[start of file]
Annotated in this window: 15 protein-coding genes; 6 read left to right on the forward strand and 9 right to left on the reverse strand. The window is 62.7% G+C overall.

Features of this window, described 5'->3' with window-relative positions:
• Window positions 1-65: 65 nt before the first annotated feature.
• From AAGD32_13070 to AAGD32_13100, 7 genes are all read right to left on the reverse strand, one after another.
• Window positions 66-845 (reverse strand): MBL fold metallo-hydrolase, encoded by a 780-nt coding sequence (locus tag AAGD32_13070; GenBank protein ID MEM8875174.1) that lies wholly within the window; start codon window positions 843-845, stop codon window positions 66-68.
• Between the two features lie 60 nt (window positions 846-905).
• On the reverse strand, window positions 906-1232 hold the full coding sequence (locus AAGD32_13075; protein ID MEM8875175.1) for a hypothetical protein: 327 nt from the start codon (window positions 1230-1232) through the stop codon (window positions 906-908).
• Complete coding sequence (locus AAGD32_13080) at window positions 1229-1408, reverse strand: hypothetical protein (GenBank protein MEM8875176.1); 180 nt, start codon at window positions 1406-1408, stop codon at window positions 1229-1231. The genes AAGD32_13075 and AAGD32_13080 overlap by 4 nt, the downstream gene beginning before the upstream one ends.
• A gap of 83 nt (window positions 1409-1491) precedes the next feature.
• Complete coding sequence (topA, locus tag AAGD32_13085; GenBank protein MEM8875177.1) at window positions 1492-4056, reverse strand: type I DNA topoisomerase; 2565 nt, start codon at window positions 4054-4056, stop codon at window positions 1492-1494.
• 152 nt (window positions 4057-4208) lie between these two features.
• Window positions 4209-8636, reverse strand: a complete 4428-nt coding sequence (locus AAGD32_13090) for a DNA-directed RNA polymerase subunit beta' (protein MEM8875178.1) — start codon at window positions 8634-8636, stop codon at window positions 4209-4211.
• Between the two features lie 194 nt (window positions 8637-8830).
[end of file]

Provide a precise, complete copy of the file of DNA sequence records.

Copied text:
Annotated in this window: 15 protein-coding genes; 6 read left to right on the forward strand and 9 right to left on the reverse strand. The window is 62.7% G+C overall.

Features of this window, described 5'->3' with window-relative positions:
• Window positions 1-65: 65 nt before the first annotated feature.
• From AAGD32_13070 to AAGD32_13100, 7 genes are all read right to left on the reverse strand, one after another.
• Window positions 66-845 (reverse strand): MBL fold metallo-hydrolase, encoded by a 780-nt coding sequence (locus tag AAGD32_13070; GenBank protein ID MEM8875174.1) that lies wholly within the window; start codon window positions 843-845, stop codon window positions 66-68.
• Between the two features lie 60 nt (window positions 846-905).
• On the reverse strand, window positions 906-1232 hold the full coding sequence (locus AAGD32_13075; protein ID MEM8875175.1) for a hypothetical protein: 327 nt from the start codon (window positions 1230-1232) through the stop codon (window positions 906-908).
• Complete coding sequence (locus AAGD32_13080) at window positions 1229-1408, reverse strand: hypothetical protein (GenBank protein MEM8875176.1); 180 nt, start codon at window positions 1406-1408, stop codon at window positions 1229-1231. The genes AAGD32_13075 and AAGD32_13080 overlap by 4 nt, the downstream gene beginning before the upstream one ends.
• A gap of 83 nt (window positions 1409-1491) precedes the next feature.
• Complete coding sequence (topA, locus tag AAGD32_13085; GenBank protein MEM8875177.1) at window positions 1492-4056, reverse strand: type I DNA topoisomerase; 2565 nt, start codon at window positions 4054-4056, stop codon at window positions 1492-1494.
• 152 nt (window positions 4057-4208) lie between these two features.
• Window positions 4209-8636, reverse strand: a complete 4428-nt coding sequence (locus AAGD32_13090) for a DNA-directed RNA polymerase subunit beta' (protein MEM8875178.1) — start codon at window positions 8634-8636, stop codon at window positions 4209-4211.
• Between the two features lie 194 nt (window positions 8637-8830).